Monday, June 13, 2016: Immaculate Heart of Mary (Feast Day: This year June 4, but falls on the Saturday after Corpus Christi Sunday - The Solemnity of the Most Holy Body and Blood of Christ, but for some reason americancatholic.org has it listed June 13, yet usccb.org has the day listed as June 4, 2016):
From: http://www.americancatholic.org/Features/Saints/saint.aspx?id=1712&calendar=1 (Pics from elsewhere on the internet)
Saturday after Corpus Christi
Immaculate Heart of Mary
In the seventeenth century, St. John Eudes promoted devotion to the hearts of Jesus and Mary. He even composed an Office and Mass in honor of the Heart of Mary. It became a feast of the universal Church only in the twentieth century and is celebrated on the day after the feast of the Sacred Heart of Jesus.
The New Testament mentions Mary's heart only twice. Luke 2:19 says, "Mary kept all these things, reflecting on them in her heart." Luke 2:51 has a similar text.
Both in Scripture and in later reflections on Mary's heart, it is obvious that the usage is symbolic. The physical heart stands for the inner reaches of the human personality. It includes or connotes the mind, the soul, the will, the spirit, the core of one's being. It is the place where a person thinks, remembers, feels, desires, makes decisions.
Medieval saints such as Mechtild, Gertrude (November 16) and Bridget (July 23) promoted devotion to the heart of Mary. Franciscan and Jesuit theologians made their contributions. St. Francis de Sales (January 24) dedicated his Treatise on the Love of God to Mary's heart. But it was St. John Eudes (August 19) who wrote extensively about this theme. He says that the divine Word printed on Mary's heart a perfect likeness of the divine attributes and a share in the properties of each person of the Trinity.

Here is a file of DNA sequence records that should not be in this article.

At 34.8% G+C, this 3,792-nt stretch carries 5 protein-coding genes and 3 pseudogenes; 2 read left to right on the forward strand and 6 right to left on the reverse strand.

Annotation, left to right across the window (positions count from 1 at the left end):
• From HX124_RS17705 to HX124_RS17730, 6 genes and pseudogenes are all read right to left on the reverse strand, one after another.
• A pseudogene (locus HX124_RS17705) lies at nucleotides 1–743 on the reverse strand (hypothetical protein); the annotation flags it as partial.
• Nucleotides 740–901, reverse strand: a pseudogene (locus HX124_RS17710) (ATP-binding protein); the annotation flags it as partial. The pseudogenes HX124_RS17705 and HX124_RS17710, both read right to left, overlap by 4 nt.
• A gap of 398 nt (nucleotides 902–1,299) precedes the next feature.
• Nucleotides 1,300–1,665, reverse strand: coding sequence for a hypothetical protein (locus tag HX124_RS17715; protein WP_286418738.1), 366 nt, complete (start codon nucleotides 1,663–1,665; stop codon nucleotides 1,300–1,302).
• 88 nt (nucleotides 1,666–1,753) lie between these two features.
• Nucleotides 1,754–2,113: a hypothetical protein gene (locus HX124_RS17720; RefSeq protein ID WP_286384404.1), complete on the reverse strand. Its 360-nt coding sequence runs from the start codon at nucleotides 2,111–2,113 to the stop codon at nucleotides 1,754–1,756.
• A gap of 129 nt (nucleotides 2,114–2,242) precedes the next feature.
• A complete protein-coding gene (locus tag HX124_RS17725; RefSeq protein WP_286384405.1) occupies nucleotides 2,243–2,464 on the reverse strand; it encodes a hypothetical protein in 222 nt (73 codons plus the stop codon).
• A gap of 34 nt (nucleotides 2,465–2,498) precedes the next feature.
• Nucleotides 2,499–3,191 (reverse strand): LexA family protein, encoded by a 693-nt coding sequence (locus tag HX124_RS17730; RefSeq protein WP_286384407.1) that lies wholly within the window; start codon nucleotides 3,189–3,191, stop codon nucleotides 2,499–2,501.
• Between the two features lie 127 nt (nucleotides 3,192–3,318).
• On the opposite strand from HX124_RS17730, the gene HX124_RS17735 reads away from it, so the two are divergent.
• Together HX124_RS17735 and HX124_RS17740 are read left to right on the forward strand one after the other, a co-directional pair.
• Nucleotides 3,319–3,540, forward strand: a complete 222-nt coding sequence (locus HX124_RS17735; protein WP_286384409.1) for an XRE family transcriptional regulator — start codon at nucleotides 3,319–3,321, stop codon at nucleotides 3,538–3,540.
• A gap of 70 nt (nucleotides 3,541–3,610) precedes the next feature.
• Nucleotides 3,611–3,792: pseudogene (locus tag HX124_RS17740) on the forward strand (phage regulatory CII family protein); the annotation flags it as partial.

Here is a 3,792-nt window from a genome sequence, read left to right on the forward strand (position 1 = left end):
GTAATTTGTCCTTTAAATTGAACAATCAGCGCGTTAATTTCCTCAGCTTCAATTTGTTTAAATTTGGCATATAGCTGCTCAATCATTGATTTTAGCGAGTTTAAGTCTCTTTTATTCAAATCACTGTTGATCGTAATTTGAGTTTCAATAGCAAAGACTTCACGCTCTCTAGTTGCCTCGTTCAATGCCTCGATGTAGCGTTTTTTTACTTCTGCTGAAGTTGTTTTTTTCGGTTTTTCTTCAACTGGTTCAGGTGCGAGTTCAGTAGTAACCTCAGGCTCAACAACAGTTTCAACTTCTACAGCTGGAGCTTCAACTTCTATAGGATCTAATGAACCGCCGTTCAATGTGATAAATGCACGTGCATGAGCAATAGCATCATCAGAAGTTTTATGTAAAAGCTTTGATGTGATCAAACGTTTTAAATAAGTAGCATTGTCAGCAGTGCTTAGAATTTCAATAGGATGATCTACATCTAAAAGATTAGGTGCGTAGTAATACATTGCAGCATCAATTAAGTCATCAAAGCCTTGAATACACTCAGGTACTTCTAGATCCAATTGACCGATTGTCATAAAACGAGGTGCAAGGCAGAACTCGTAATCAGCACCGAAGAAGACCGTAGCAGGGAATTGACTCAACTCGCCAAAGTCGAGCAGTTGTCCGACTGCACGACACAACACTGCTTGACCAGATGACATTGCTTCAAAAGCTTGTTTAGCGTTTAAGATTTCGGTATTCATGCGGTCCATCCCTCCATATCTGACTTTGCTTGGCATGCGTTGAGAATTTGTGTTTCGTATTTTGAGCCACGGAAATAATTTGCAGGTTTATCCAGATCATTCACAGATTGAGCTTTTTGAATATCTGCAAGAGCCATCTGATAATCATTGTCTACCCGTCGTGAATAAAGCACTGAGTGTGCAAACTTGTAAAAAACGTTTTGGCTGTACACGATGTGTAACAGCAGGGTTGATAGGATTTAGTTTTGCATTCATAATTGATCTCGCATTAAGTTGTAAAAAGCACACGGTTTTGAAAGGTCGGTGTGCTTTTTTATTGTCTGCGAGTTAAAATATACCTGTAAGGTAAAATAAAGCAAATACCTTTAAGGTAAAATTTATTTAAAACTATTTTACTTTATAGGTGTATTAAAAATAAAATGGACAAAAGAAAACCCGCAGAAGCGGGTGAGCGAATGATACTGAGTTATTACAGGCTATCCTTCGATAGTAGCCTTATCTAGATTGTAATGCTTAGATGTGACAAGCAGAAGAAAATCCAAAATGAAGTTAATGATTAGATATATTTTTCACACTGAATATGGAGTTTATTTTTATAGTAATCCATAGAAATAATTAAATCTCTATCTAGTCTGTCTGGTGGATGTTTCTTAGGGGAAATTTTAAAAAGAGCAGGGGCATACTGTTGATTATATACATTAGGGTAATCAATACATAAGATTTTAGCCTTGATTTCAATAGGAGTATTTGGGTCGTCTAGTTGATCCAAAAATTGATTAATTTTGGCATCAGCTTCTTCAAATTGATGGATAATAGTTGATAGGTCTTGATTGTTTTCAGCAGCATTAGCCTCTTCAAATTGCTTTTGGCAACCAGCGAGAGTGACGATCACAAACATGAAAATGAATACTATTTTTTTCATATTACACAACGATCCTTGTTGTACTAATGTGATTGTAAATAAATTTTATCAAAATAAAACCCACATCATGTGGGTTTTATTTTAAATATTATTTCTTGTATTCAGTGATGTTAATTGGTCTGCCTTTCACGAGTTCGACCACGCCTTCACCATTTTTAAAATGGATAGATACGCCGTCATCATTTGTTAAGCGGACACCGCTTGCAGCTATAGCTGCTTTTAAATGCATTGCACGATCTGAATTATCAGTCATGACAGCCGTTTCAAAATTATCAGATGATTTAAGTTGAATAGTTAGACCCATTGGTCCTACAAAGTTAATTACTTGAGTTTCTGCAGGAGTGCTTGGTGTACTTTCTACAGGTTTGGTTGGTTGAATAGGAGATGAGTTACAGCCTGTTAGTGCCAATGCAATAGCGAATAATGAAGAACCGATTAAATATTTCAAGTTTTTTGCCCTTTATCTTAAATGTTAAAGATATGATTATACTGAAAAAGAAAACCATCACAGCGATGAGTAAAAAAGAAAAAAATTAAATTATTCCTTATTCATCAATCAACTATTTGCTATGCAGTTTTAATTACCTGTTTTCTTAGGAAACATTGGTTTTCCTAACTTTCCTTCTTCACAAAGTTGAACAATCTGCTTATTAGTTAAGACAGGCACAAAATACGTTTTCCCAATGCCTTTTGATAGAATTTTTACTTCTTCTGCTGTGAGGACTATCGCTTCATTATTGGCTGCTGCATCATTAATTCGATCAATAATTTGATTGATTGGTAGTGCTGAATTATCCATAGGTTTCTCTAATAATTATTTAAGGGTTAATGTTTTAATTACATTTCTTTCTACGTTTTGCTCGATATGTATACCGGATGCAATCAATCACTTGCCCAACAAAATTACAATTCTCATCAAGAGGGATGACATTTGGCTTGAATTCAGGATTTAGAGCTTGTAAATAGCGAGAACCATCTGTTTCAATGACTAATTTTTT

Perhaps this devotion came into its own in the twentieth century. It is a special theme of Fatima. In 1942, Pius XII consecrated the world to the Immaculate Heart of Mary and established this feast for the universal Church.
To honor Mary's heart is to honor her total dedication to God. As she pondered in her heart the mysteries of Jesus' infancy and childhood (Luke 2:19,51), she must have done the same for all the mysteries of his life, death, and resurrection. This feast suggests that Mary is the greatest of the mystics—totally wrapped up in God and committed to God's will. Her spirituality is a model for all the members of the Church.
"We can say that the mystery of the redemption took shape beneath the heart of the Virgin of Nazareth when she pronounced her 'fiat.' From then on, under the special influence of the Holy Spirit, this heart, the heart of both a virgin and a mother, has always followed the work of her Son and has gone out to all those whom Christ has embraced and continues to embrace with inexhaustible love. For that reason her heart must have the inexhaustibility of a mother" (St. John Paul II, Redeemer of Man, 22).